Part 5: That night after the tournament, Bruce Lee decides to sneak out and explore the island. He takes out several guards and explores the island before heading back to his room as he achieved part of his goal of finding out what’s going on, but he still needs more evidence. In the second half of Act II, things are starting to fall apart. In this part, the evil mastermind has discovered that someone has been snooping around his island and he uses his other bodyguard, Bolo, to ruthlessly kill the incompetent guards. This ups the suspense because we know someone will have to fight Bolo, who has proved he’s extremely tough.
The evil mastermind confronts Williams and accuses him of sneaking around the island. The evil mastermind fights Williams and gets the upper hand when a bird flies in William’s face, distracting him long enough for the evil mastermind to start pummeling Williams and finally defeating him.
Part 6: The evil mastermind invites Roper to view his operation and reveals the purpose of the tournament, which is to find the best fighters to work for him in his drug smuggling and sex slave trade. Here we learn about Roper’s good side when he refuses to let a cat be cut in half and then give him additional motivation when he sees the body of his friend Williams dumped in a vat of water.
Once more Bruce Lee sneaks out of his room and reaches the radio to send a signal for help. Unfortunately, now he’s discovered and he has to fight numerous opponents to escape. Eventually he’s caught and held prisoner. The end of Act II is always at a low point for the heroes. Bruce Lee is captured, Williams is dead, and Roper is given a choice of joining a corrupt criminal organization that killed his friend.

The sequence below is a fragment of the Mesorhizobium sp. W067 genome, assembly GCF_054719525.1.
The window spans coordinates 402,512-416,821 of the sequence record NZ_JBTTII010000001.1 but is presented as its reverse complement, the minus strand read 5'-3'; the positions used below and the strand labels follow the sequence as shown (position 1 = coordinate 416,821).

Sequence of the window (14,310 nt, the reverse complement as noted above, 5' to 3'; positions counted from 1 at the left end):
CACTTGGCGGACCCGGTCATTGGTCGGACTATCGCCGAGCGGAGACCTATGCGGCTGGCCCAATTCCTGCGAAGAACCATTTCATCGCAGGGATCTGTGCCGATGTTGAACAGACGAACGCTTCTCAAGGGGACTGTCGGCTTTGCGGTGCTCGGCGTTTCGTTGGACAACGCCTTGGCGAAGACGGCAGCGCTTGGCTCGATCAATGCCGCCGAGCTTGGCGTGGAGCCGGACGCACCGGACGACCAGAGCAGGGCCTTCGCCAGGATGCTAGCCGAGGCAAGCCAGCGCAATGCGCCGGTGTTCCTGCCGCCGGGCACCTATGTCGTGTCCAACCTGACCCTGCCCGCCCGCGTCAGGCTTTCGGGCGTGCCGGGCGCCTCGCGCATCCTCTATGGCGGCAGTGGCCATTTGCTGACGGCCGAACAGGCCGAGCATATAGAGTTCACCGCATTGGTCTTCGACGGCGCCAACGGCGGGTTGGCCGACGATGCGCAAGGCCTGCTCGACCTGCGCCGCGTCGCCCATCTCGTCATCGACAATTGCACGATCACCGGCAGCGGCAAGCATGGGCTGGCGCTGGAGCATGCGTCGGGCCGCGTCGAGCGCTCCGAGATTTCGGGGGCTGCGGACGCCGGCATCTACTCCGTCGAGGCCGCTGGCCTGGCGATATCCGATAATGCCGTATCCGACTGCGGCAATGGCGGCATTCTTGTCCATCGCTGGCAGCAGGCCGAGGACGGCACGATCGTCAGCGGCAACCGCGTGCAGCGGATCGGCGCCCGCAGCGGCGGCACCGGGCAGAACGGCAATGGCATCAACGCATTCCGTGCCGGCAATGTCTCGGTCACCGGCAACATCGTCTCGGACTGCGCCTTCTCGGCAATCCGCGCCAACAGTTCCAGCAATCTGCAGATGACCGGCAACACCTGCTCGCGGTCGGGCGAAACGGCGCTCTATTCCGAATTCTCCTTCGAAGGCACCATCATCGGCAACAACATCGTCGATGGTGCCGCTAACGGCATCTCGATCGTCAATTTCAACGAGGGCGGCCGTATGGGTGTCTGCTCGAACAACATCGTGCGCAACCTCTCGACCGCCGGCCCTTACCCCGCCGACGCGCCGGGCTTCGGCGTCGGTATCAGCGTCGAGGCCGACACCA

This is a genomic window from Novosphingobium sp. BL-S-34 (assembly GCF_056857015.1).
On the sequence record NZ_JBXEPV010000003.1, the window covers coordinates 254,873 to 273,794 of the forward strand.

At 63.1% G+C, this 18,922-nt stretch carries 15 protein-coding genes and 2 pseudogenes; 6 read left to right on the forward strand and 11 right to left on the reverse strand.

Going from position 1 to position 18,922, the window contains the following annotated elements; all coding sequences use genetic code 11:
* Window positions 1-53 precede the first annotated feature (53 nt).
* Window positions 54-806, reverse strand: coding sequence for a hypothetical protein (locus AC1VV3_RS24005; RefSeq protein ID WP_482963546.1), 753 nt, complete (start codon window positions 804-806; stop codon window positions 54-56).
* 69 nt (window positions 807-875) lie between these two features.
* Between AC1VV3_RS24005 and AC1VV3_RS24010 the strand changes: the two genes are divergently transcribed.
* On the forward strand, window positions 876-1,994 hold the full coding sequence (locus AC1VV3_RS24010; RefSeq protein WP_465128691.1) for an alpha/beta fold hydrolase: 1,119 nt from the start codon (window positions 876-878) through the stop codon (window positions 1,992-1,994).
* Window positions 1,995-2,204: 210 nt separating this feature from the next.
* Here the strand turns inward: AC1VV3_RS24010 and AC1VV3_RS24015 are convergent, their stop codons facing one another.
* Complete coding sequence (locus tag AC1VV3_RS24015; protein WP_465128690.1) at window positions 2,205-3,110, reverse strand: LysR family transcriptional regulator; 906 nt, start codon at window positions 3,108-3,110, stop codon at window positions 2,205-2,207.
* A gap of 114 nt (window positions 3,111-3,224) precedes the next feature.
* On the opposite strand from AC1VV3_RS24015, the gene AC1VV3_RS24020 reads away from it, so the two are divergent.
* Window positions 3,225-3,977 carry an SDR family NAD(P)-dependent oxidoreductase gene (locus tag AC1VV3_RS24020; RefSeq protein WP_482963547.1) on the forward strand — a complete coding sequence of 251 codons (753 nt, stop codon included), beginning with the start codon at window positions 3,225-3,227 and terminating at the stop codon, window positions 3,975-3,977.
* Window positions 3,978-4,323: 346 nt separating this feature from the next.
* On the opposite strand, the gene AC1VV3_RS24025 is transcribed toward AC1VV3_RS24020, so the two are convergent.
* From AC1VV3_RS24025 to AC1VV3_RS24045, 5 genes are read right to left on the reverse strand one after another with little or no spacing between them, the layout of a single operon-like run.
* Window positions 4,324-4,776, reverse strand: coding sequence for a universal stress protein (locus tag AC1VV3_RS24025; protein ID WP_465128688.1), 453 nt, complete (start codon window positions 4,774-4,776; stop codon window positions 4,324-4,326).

Part 7: Roper is given a choice of fighting Bruce Lee. However, he turns down this request, showing he’s still a good guy after all. Instead, he must fight Bolo, the other skilled fighter. At first, Roper is losing, but he manages to break away and start beating Bolo up, eventually winning. The evil mastermind then orders his men to attack Roper and Bruce Lee, who fight to stay alive.
Part 8: The female spy frees the prisoners on the island, who then rush into the tournament area, battling the bad guys. This gives Bruce Lee a chance to hunt down and confront the evil mastermind, finally defeating him.
Each part of the story plants setups that pay off in later parts of the story. Each part of the story also represents a mini-story in itself and leaves with a cliff-hanger, making you want to know what happens next. All parts of the story work together towards the final confrontation between the heroes and the bad guys.
Although “Enter the Dragon” is an old martial arts film, it’s still follows the classic story structure that makes for an interesting movie. The martial arts action is just a bonus to the story. Without the strong story structure, all the best martial arts action in the world would be meaningless if we didn’t care about the hero’s goal. Once we have a clear understanding of the hero’s goals, then the martial arts action simply enhances the story.
In today’s movies, there’s a preponderance of special effects. When those special effects support a story (“Star Wars,” “Lord of the Rings”,”Terminator,” etc.) then the story becomes much stronger. When special effects are meant to substitute for story structure (“Clash of the Titans,” “The Last Airbender,” etc.) then you’re still left with an unsatisfying story.
The secret is simply to create a compelling story first, which forms the foundation of every movie.